Digital Downside

photo of holding hands

From the desk of Teresa Jordan, Executive Director – This week I received a text with sad news from a friend. In the few seconds that I was thinking of how to respond, I noticed the usual offerings of my phone itself. I have been noticing, for quite a while now, that the artificial intelligence I call my ‘phone’ often anticipates what I want to say with a degree of accuracy. For example, I often say “yepperooni” by text and, despite the fact that this intellectual response cannot be found in Webster’s dictionary, my phone has made the connection and often offers this option to me as a quick one-touch reply.

This week however, my phone offered, “Awesome news” as a suggestion to this very sad and troubling text. Where did that come from?

This experience reminded me, though, that in a world of one-touch responses, funneled web interests and pattern recognition, there is still a human touch needed – our human capability, our human compassion, our human intuition, our human empathy and thought processes.

DifiIt would seem that Siri and Alexa are capable of just about anything, from turning on the lights and playing my favourite song to remembering all of the phone numbers that I no longer store in my head anywhere. But, when it comes to sadness and the messy bits of life, I know that is not ‘awesome news’ – it is the stuff of life. We all go through the storms that are most certainly not ‘awesome news’ and I’ve got your back.

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The Community Cup Runneth Over

six white ceramic mugs

From the desk of Teresa Jordan, Executive Director – This week, we had the privilege of having Rebecca Pauls, from ‘Plan’ in BC, join us in Fenelon Falls. This not-for-profit works on creating networks and circles of support with families, and Rebecca shared some of her wisdom on how to mobilize with groups that express interest. She told us that the key jumping-off point to this type of work is overcoming our fears about community. She urged us, as a group, to see the community as a welcoming place that is brimming over with open and positive people just waiting to be invited. She is right.

I think that we sometimes get caught up in this new era of self-sufficiency and isolated World Wide Web living, that we do become a little fearful. What if I smile at the person pumping gas next to me and they call the police because they mistake me for a maniac? What if I strike up a conversation with the cashier and he becomes annoyed that I am slowing him down? What if I ask this employer if he wants to know more about our work and he flatly refuses?

The conversations we had this week about a natural circle had to recognize that natural connections and social circles are beginning to be counter cultural. Gathering in groups to share gifts and interests is not done as often and no one needs to borrow a cup of sugar anymore – there is always a 24 hour mini-mart close enough to stop us from invading someone’s privacy.

What changes if we tell ourselves that the community is waiting for an invitation? Perhaps, we start seeing more of what we are looking for – we see people who are just as lonely and isolated, we see gifts and interests and openness where we may not have before. We charge ahead, get curious, stay open and make connections. While I know that this does not instantly turn around isolation and rejection, maybe, if we are believing in the good, the bad fades more and more into the background.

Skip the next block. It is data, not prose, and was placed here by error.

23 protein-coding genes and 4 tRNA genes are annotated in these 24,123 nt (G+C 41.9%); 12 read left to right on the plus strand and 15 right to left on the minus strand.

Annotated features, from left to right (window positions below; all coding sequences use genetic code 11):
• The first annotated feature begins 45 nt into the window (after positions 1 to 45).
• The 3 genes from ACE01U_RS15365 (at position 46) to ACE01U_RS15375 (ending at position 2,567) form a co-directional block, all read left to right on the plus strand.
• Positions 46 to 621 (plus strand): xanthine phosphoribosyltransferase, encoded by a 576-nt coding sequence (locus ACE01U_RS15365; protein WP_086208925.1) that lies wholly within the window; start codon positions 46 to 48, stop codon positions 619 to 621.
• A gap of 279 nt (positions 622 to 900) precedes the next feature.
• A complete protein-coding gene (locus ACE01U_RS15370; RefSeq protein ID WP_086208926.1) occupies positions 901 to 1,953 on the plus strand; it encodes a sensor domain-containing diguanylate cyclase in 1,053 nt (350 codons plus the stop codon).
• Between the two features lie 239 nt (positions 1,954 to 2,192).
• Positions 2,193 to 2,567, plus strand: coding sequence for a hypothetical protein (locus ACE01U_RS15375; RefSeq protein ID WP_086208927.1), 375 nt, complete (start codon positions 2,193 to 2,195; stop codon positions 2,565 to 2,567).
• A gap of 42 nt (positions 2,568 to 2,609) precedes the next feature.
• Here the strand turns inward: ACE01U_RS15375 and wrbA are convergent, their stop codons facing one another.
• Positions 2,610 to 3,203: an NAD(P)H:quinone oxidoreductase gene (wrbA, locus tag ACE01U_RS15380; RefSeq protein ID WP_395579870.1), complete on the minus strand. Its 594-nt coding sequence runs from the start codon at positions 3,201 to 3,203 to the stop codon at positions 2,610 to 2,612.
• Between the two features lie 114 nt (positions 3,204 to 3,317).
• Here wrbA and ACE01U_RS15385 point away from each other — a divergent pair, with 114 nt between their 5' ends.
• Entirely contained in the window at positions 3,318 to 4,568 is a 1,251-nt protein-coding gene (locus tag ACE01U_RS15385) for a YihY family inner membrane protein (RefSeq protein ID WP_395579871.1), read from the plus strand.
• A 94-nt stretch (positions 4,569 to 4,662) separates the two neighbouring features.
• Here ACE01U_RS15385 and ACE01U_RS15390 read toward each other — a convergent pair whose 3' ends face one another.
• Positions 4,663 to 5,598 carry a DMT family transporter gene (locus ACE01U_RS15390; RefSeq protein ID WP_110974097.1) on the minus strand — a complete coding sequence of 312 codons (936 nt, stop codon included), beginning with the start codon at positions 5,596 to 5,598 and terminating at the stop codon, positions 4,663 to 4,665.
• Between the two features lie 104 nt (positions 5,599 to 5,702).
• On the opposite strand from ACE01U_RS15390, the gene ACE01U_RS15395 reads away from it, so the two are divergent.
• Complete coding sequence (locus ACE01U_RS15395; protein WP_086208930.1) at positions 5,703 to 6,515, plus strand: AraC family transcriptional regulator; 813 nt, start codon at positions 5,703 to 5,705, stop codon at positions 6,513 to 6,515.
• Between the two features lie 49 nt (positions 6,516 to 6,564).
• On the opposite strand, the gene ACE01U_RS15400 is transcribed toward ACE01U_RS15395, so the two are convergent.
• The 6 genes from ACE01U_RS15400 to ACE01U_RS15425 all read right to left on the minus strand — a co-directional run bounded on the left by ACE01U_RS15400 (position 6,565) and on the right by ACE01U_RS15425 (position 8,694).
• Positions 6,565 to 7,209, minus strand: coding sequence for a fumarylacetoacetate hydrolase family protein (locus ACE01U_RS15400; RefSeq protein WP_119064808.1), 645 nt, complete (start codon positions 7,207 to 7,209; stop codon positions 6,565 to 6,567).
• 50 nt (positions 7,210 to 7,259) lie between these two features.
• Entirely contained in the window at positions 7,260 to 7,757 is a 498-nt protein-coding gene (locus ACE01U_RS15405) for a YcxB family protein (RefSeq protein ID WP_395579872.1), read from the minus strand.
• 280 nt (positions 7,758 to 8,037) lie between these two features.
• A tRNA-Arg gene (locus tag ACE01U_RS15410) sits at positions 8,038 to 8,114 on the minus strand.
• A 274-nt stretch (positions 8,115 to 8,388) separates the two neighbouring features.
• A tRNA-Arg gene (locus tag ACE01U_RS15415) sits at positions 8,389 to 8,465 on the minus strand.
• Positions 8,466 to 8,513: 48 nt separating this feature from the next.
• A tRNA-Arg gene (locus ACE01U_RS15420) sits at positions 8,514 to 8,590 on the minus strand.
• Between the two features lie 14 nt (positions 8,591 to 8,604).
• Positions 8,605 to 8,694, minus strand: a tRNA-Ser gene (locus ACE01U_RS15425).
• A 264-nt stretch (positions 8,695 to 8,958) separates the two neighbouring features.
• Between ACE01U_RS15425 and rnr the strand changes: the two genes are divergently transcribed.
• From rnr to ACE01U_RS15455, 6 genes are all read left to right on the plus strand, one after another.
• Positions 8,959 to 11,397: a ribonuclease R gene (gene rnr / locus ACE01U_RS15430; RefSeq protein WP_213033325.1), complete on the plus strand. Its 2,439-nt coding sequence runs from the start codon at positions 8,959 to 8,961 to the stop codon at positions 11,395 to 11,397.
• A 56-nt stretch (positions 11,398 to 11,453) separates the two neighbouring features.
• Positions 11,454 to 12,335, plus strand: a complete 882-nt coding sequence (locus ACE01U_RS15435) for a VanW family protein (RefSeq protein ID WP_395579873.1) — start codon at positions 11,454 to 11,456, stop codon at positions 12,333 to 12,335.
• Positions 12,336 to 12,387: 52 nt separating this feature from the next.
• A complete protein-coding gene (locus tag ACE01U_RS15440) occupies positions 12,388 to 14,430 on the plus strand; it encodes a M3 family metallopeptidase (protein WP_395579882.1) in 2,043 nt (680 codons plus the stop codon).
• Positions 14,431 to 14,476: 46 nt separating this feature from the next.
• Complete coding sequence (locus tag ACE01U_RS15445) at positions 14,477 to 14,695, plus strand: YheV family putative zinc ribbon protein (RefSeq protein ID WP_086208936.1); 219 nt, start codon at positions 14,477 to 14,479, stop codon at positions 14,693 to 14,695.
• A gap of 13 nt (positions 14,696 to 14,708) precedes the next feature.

Humans are social creatures. At our very hearts we do want to connect. I usually have sugar in my pantry and, if asked, I would gladly scoop you a cup. Most of us have things we love or know a lot about, and if asked, I bet most would scoop a cup of that just as readily.

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The Generational Gist

adult aged care caucasian

From the desk to Teresa Jordan, Executive Director – I read the greatest quote today, “Be a good ancestor” ~ Marian Wright Edelman. Let that sink in for a moment. This is heavy … this is long after your sojourn on earth is through. This is the kind of thinking that requires a quiet span of non-interrupted time … and perhaps some candy.

This is not about our improvement or the immediate work of a great thing … it is so much more. It’s about leaving an indelible mark, a legacy that will last through time.

I love family history, and what I have learned is that while most older tomb markers say “Gone, but not forgotten” very often it is in my research that I am reminding my elders of family connections – the connections which they had never known about or simply forgotten.

My introductory quote also makes me think about the word ‘ancestor’. It’s not referring to being a great figure of history or a heroine of mankind … it is more intimate, speaking of a family bond, a moment in the DNA of millions connected by family … and moment to shine, to add something to the earth and to the family.

They say that many First Nations cultures make decisions not on the here and now, but on the impact of seven generations from now. Equally heavy, more candy required.

This all just reminds us that we are here for a brief time. We can make a big difference in small ways and, 200 years from now, people might say, “and that, believe it or not, was my great great great great grandmother.”

Very cool.

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Goal Oriented

grayscale photo of person pulling up woman using rope

From the desk of Teresa Jordan, Executive Director – I have been having conversations lately about how to make the goals of people and the agency more visible. Ours is a large, complex agency, within a large and even more complex sector… and yet, it is important to me to make sure that we can be visually reminded, often, that the core of what we do is based on hard work and the dream of something always more and better.

So yes, a person has achieved great success in finding paid employment. What’s next? Yes, compliance review teams found great practices and records. How do we get better?